A contemptible ruling

The Catalan president can’t have committed judicial disobedience

MARTA PÉREZ / EFE
JAVIER PÉREZ ROYO
JAVIER PÉREZ ROYO Professor of Constitutional Law University of Seville

Monday’s Supreme Court ruling that upholds the Catalan president’s conviction for a crime of disobedience is yet another step in the process of decay of Spain’s justice system. It is not a small step, but a very significant one.

Article 410 of Spain’s Criminal Code deals with the crime of disobedience and it establishes two different kinds. One, which we could call “judicial disobedience”, and another that we might refer to as “administrative disobedience”.

Judicial disobedience is the most important supposition and the one that received the most attention from the lawmakers. This is the opening sentence of Article 410: “Any authority or public worker that openly refuses to comply with a court order …” So any authority or civil servant, be they in the Spanish, regional or local administration, who openly refuses to comply with a court order will be guilty of a crime of disobedience. Nobody is exempt from complying with this obligation and the administration they happen to work for makes no difference: local, regional or country-wide.

Administrative disobedience occurs when an authority or a civil servant openly refuses to comply with “decisions or instructions from a higher authority” (Article 410.1). Therefore, it is a crime that can only be committed within a particular public administration. The presupposition here is that someone in authority or a civil servant refuses to comply with an order or a decision from a “hierarchically superior” authority.

The hierarchy principle operates within “each” administration. Within the Spanish, regional or local administration, which are not communicating vessels, but airtight compartments. At the top of Spain’s administration is the Spanish prime minister. The highest authority in a regional administration is the regional president. And, at a local level, it is the mayor. There is no hierarchical relationship between them whatsoever.

Therefore, the prime minister of Spain, a regional president and a mayor do not have any hierarchical “superiors” whose orders they may disobey. Owing to the position they occupy in the government system as established in the Constitution, they are unable to commit a crime of administrative disobedience. This is undisputed evidence in our legal doctrine. Therefore, it beggars the question: could president Torra have committed a crime of disobedience?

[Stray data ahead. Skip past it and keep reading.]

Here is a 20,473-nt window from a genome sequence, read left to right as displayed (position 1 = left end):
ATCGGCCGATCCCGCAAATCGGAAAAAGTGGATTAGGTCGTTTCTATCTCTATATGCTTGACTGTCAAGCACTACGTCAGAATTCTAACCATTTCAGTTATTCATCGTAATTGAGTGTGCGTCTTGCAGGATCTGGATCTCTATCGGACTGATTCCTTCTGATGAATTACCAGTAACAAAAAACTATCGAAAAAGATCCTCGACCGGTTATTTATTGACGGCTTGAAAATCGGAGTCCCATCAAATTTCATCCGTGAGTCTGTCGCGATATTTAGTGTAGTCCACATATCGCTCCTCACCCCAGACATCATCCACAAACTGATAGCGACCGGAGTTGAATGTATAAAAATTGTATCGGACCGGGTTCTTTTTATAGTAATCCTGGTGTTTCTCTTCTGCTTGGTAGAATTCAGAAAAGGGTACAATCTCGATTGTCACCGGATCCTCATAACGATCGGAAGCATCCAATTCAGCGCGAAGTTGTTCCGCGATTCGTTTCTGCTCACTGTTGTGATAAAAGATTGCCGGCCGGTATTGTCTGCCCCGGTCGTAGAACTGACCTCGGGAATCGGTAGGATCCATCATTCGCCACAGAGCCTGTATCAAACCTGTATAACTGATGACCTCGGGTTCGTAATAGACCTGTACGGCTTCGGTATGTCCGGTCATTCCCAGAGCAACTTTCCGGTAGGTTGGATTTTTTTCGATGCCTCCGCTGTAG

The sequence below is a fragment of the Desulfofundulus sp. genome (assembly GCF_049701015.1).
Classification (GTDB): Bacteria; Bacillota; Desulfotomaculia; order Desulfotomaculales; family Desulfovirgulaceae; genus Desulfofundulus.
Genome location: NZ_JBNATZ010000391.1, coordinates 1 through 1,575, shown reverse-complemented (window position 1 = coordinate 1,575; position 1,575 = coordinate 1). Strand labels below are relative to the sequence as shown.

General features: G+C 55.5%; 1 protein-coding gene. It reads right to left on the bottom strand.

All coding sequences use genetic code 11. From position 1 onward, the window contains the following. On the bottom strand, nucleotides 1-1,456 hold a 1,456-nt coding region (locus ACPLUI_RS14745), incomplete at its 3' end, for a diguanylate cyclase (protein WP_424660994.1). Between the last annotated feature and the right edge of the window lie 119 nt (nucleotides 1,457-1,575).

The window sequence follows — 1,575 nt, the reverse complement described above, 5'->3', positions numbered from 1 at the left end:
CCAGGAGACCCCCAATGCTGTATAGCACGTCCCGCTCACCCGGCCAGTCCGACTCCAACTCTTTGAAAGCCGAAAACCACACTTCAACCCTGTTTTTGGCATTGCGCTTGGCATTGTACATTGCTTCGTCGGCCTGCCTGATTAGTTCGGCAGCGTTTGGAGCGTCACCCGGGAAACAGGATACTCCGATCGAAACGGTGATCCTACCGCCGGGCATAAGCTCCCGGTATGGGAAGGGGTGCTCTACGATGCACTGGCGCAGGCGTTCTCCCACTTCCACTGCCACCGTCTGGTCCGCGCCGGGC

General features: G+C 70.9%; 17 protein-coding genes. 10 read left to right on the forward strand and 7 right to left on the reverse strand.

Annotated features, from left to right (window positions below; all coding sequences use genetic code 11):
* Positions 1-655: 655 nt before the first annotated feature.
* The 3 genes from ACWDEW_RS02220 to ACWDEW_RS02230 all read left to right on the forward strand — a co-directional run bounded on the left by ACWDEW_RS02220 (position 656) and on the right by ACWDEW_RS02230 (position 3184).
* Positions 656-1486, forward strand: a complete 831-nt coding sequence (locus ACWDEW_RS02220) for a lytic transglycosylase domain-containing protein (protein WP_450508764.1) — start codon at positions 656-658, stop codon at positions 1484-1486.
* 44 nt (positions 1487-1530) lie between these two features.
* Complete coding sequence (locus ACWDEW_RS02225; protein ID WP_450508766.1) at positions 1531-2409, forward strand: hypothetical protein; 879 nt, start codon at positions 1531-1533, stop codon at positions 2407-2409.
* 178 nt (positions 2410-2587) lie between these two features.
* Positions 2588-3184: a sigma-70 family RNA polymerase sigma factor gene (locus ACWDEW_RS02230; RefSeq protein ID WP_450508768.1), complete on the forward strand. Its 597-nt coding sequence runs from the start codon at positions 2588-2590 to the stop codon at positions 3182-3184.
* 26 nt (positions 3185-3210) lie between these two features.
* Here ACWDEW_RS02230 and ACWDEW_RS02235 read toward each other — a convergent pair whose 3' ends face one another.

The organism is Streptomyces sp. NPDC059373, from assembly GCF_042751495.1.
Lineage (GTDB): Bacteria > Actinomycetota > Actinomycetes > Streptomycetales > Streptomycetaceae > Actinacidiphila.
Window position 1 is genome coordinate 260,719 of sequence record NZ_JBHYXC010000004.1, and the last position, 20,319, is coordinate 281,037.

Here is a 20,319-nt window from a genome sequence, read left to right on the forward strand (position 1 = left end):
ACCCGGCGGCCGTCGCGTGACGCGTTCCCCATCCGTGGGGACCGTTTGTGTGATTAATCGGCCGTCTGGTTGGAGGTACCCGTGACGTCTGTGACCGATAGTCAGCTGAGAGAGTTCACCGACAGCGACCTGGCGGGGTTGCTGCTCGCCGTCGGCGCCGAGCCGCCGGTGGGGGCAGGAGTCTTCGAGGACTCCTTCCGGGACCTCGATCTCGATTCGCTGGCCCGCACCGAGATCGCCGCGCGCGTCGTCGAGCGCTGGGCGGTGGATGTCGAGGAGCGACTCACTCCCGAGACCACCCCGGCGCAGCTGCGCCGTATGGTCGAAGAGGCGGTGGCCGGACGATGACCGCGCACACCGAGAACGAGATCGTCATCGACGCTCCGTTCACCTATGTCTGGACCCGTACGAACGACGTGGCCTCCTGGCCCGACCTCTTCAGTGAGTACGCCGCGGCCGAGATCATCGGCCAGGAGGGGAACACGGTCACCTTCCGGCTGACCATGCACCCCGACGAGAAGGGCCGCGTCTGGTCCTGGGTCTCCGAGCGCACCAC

He can’t have committed judicial disobedience because Spain’s Central Election Board (JEC) is not a court of law, but an administrative body. It is part of the electoral administration, not the judiciary. It does not issue rulings, but administrative decisions which can be appealed before an court of administrative law.

Could president Torra have committed a crime of administrative disobedience? Could Spain’s Central Election Board be understood as an administrative authority that is “superior” to the Catalan president, so that when refused to take its orders or comply with its decisions, he might have committed a crime of disobedience? The answer is blatantly obvious.

It is obvious that the Catalan leader refused to comply with an JEC order, but it is equally obvious that his decision didn’t break the law. In order for it to be a crime, president Torra should have been given an order by Catalonia’s High Court (TSJC). Had he ignored it, then he would have committed a crime of judicial disobedience, which is the only crime of disobedience that a regional president can commit at all.

But that is not what happened. The TSJC did not command president Torra to comply with the instructions of the JEC. That is made clear in the first statement of the facts in the High Court’s ruling. Given that there was no court order, the Supreme Court has determined that the JEC is a hierarchically “superior” body to the president of Catalonia during an election campaign and, therefore, when president Torra refused to comply, he committed a crime of administrative disobedience.

This shifting interpretation of the hierarchy principle cannot be justified through any of the interpretation rules generally accepted in law, less so in a criminal case. It is impossible for the Supreme Court judges who issued the ruling not to be aware of this. They can’t be unaware of the fact the the Central Election Board is a “superior body” only within the electoral administration. There is —and there can never be— no hierarchical relationship between the JEC and the presidency of Catalonia, or any other regional government. I would like to emphasise that this is something which the judges of the Supreme Court simply must know. It is a basic notion that you learn as part of your law degree. So this is not a case of “inexcusable ignorance”, but a textbook example of a knowingly unjust ruling.

The ruling that has upheld president Torras’s conviction is contemptible, judicially contemptible. It is as contemptible as the ruling that convicted Juan Mari Atutxa, the Speaker of the Basque Parliament, in 2008.

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